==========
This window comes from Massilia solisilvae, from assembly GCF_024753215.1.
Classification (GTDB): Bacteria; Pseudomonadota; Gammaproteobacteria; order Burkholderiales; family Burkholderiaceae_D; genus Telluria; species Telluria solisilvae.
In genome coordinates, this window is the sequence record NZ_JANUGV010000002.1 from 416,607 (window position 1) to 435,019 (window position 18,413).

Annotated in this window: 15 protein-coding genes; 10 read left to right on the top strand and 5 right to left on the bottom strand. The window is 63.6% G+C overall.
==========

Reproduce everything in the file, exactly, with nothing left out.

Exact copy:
This window comes from Massilia solisilvae, from assembly GCF_024753215.1.
Classification (GTDB): Bacteria; Pseudomonadota; Gammaproteobacteria; order Burkholderiales; family Burkholderiaceae_D; genus Telluria; species Telluria solisilvae.
In genome coordinates, this window is the sequence record NZ_JANUGV010000002.1 from 416,607 (window position 1) to 435,019 (window position 18,413).

Annotated in this window: 15 protein-coding genes; 10 read left to right on the top strand and 5 right to left on the bottom strand. The window is 63.6% G+C overall.